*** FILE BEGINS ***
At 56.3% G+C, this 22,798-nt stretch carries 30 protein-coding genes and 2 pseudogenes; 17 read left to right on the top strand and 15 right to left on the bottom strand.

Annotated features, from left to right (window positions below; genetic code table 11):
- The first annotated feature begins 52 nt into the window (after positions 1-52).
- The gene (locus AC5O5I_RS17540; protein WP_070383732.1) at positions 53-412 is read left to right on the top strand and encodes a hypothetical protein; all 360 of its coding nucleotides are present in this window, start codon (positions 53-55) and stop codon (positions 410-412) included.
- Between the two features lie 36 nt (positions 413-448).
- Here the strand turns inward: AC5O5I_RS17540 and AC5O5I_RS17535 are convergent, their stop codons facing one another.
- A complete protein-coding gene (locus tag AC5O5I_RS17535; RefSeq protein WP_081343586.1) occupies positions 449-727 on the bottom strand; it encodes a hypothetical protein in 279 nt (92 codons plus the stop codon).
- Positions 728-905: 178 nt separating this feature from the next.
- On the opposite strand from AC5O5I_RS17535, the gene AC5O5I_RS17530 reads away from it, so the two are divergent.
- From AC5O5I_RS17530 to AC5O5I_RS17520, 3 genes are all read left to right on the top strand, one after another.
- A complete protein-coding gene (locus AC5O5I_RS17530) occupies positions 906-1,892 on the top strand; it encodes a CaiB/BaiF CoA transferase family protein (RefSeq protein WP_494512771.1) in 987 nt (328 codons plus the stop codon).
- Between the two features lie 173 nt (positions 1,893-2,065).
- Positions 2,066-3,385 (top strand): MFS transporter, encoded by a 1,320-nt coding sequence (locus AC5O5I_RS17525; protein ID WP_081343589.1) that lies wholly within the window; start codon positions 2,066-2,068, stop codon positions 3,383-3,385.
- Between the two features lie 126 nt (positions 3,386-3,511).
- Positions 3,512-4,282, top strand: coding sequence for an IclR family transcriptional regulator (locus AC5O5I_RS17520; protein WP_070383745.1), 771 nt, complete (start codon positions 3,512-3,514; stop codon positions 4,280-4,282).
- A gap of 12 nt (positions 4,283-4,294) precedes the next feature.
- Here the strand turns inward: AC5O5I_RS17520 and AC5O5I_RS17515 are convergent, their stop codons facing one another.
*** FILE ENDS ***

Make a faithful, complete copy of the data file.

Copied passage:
At 56.3% G+C, this 22,798-nt stretch carries 30 protein-coding genes and 2 pseudogenes; 17 read left to right on the top strand and 15 right to left on the bottom strand.

Annotated features, from left to right (window positions below; genetic code table 11):
- The first annotated feature begins 52 nt into the window (after positions 1-52).
- The gene (locus AC5O5I_RS17540; protein WP_070383732.1) at positions 53-412 is read left to right on the top strand and encodes a hypothetical protein; all 360 of its coding nucleotides are present in this window, start codon (positions 53-55) and stop codon (positions 410-412) included.
- Between the two features lie 36 nt (positions 413-448).
- Here the strand turns inward: AC5O5I_RS17540 and AC5O5I_RS17535 are convergent, their stop codons facing one another.
- A complete protein-coding gene (locus tag AC5O5I_RS17535; RefSeq protein WP_081343586.1) occupies positions 449-727 on the bottom strand; it encodes a hypothetical protein in 279 nt (92 codons plus the stop codon).
- Positions 728-905: 178 nt separating this feature from the next.
- On the opposite strand from AC5O5I_RS17535, the gene AC5O5I_RS17530 reads away from it, so the two are divergent.
- From AC5O5I_RS17530 to AC5O5I_RS17520, 3 genes are all read left to right on the top strand, one after another.
- A complete protein-coding gene (locus AC5O5I_RS17530) occupies positions 906-1,892 on the top strand; it encodes a CaiB/BaiF CoA transferase family protein (RefSeq protein WP_494512771.1) in 987 nt (328 codons plus the stop codon).
- Between the two features lie 173 nt (positions 1,893-2,065).
- Positions 2,066-3,385 (top strand): MFS transporter, encoded by a 1,320-nt coding sequence (locus AC5O5I_RS17525; protein ID WP_081343589.1) that lies wholly within the window; start codon positions 2,066-2,068, stop codon positions 3,383-3,385.
- Between the two features lie 126 nt (positions 3,386-3,511).
- Positions 3,512-4,282, top strand: coding sequence for an IclR family transcriptional regulator (locus AC5O5I_RS17520; protein WP_070383745.1), 771 nt, complete (start codon positions 3,512-3,514; stop codon positions 4,280-4,282).
- A gap of 12 nt (positions 4,283-4,294) precedes the next feature.
- Here the strand turns inward: AC5O5I_RS17520 and AC5O5I_RS17515 are convergent, their stop codons facing one another.